Herald Editor Edward B. Shearer mentioned two national events in his Shearings column: President Nixon’s visit to the Mississippi Economic Council meeting in Jackson and the current fad of streaking. Neither Nixon or streakers came to Water Valley.
Members of the Garden Club of Water Valley joined the city clean-up campaign by planting dogwood trees in Railroad Park. The group included Garden Club President Mrs. Paul Parker, Mrs. Ernest Edrington, and Mrs. C. C. Stacy. Helpers included Ernest Edrington; Jimbo Thompson, clean-up chairman; Jodie Burks, Jaycee chairman; and Mayor Watson Hunt.
Yalobusha received a $10,000 grant to provide fire protection in the county under authority of a law passed by the 1973 legislature. The Water Valley and Coffeeville Fire Departments divided the county into two fire districts.
Mrs. Linda Ingram was honored for her work with the Lovely Lane School here. She received a plaque for Rev. C. C. Wiggers, District Superintendent of the Sardis District of the First Methodist Church on behalf of the North Mississippi Conference.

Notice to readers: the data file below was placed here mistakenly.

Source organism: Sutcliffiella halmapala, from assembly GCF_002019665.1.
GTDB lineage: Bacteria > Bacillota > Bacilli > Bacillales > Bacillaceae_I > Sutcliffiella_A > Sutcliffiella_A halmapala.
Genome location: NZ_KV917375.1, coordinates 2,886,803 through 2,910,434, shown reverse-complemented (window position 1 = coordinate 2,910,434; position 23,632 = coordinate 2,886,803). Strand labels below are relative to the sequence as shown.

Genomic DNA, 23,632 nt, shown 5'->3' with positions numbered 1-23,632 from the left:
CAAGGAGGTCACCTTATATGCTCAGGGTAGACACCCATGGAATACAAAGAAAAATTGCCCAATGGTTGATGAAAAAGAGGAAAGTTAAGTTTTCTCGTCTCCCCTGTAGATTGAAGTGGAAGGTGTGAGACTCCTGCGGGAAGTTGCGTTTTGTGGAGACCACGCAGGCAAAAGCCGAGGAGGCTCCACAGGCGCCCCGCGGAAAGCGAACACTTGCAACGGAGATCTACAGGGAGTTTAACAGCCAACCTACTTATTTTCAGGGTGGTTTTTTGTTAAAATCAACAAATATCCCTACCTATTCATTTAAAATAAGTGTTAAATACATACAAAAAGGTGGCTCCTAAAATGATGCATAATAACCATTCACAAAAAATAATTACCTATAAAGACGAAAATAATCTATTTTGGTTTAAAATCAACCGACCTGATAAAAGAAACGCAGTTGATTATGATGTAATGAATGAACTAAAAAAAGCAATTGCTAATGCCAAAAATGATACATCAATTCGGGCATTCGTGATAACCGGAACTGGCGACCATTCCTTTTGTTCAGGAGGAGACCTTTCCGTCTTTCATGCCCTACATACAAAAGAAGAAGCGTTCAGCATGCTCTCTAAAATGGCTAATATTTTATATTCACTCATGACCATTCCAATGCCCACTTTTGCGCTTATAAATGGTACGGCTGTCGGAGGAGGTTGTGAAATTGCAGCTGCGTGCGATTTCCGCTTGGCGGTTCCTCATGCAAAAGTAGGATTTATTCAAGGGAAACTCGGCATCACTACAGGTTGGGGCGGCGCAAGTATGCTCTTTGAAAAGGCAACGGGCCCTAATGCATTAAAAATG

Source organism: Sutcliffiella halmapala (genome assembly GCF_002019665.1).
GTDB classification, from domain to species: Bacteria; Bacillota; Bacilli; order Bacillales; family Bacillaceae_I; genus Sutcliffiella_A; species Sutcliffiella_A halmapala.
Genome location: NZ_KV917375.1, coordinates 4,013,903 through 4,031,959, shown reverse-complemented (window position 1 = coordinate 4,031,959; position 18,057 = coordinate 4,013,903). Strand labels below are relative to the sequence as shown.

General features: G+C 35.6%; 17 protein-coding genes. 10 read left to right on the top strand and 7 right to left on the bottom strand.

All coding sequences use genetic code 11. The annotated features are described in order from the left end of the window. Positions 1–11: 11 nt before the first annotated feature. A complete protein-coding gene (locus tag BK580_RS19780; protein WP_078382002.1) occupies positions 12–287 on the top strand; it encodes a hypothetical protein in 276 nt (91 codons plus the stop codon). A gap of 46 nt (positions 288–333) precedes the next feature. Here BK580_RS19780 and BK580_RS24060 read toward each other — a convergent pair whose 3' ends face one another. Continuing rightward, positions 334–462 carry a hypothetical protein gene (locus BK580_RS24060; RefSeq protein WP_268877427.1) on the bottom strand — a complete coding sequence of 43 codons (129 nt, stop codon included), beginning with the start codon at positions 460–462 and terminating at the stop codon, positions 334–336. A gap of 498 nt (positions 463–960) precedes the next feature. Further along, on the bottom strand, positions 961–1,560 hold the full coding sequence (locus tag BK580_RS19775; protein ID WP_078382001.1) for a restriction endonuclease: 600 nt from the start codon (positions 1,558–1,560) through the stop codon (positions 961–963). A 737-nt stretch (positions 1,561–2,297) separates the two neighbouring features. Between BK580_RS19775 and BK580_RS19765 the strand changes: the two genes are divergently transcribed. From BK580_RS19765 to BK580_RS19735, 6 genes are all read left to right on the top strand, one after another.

• 50 years ago, March 26, 1964 – The Water Valley Jaycees published a map of the city drawn by registered land surveyor Tom Childress, who was pictured with Jaycee President Don Holloway holding the map.
Bluford McCullar, manager of the new Water Valley Area Chamber of Commerce, was pictured with Chamber President Oscar Parsons.
The Junior 4-H Livestock Judging Team – Marty Langston, Shelby Rogers, Harry Avant and Bill Harding – and the Senior 4-H Livestock Judging Team – Early Nichols, Don Harding, Harold Waller and Steve Moore – won second place at the Northwest District Livestock Show in Batesville.
Mayor Stanley Perkins signed a proclamation for Library Week with committee members Mrs. Hamric Henry, library board chairman, Mrs. J. Warren Ray, Mrs. Kermit R. Cofer and Mrs. Toxey T. Fortinberry.
Mrs. Cora Beene, past president of the Rebekahs of the State of Mississippi, was honored with a party at the Oddfellow’s Hall.
∑ 60 years ago, April 1, 1954 – The P.T.A. at Camp Ground school was sponsoring a womanless wedding with such characters as Mr. and Mrs. Paris France (Chester Shoemake and Johnny Schmitz); their daughter Petite France (Elmer Mills); and Billy Jack Hill as the minister. Others included Harvey Reed, Lawrence McDonald, Carlton Pass, Floyd McCain, Harry Sartain, and Edwin Earl Hill.